The contracts (whose value can also be settled for cash) can be traded among speculators who hope to make money by betting that gold will increase (or decrease) in value before the settlement date. Futures contracts are usually for 100 troy ounces of gold, while their prices are quoted in U.S. dollars per ounce.


To buy gold futures contracts, you need a brokerage account with a full-service broker that support futures trading, such as Charles Shwab, E*Trade or TD Ameritrade. You may also open an account directly with CME Group, the derivatives marketplace that manages NYMEX.


A gold IRA is similar to a traditional IRA in that it lets you invest in tax-preferred securities, but instead of holding stocks, bonds or mutual funds, you hold physical gold bullion, coins or bars. Despite its name, gold IRAs also give access to other precious metals, like silver, platinum and palladium.


Top gold IRA companies are typically transparent about their fees and offer unbiased educational resources and responsive customer support. They also feature intuitive account setup and options to rollover different retirement accounts.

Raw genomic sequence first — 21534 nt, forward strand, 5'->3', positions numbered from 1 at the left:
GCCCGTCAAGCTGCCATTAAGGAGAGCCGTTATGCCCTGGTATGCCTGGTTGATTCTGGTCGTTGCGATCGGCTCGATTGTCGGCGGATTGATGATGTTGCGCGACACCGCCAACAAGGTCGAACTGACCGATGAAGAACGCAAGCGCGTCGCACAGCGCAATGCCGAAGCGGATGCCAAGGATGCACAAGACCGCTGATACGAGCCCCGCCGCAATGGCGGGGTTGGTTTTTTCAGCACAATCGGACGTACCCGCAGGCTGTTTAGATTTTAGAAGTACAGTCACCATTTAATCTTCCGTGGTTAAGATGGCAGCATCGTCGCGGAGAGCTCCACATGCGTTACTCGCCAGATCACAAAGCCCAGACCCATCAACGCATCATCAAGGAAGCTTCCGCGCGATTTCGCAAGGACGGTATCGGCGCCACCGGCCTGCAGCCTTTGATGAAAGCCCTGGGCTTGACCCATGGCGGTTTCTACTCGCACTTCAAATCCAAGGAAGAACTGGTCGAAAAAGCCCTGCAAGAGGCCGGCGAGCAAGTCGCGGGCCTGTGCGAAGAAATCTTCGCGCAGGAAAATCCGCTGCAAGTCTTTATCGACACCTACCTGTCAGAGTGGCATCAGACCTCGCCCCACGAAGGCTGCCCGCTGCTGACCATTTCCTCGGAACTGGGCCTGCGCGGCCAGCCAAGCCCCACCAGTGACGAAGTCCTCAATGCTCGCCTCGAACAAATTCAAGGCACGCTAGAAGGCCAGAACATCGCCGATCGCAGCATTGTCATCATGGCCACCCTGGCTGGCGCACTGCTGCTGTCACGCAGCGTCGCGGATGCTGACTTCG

Because gold is volatile in the short term, and can lag behind stocks in terms of long-term price appreciation, financial advisors typically recommend investing no more than 10% of your savings in gold.


More and more investors are worried about the social and environmental impact of their investments. Gold mining can take a significant toll on the environment and mining practices have raised concerns around human rights, as many gold mines are located in conflict-affected areas.


In the U.S. the COMEX is the primary exchange for gold futures, and therefore, the place where the most-widely quoted gold prices are set. The London Bullion Market Association also provides a twice-daily "fix" price used as a benchmark for large market participants.


In general, look for what's known as the "gold spot price," that's the price at which buyers and sellers are willing to trade gold today, as opposed to some future date (specified in a certain month's futures contract.)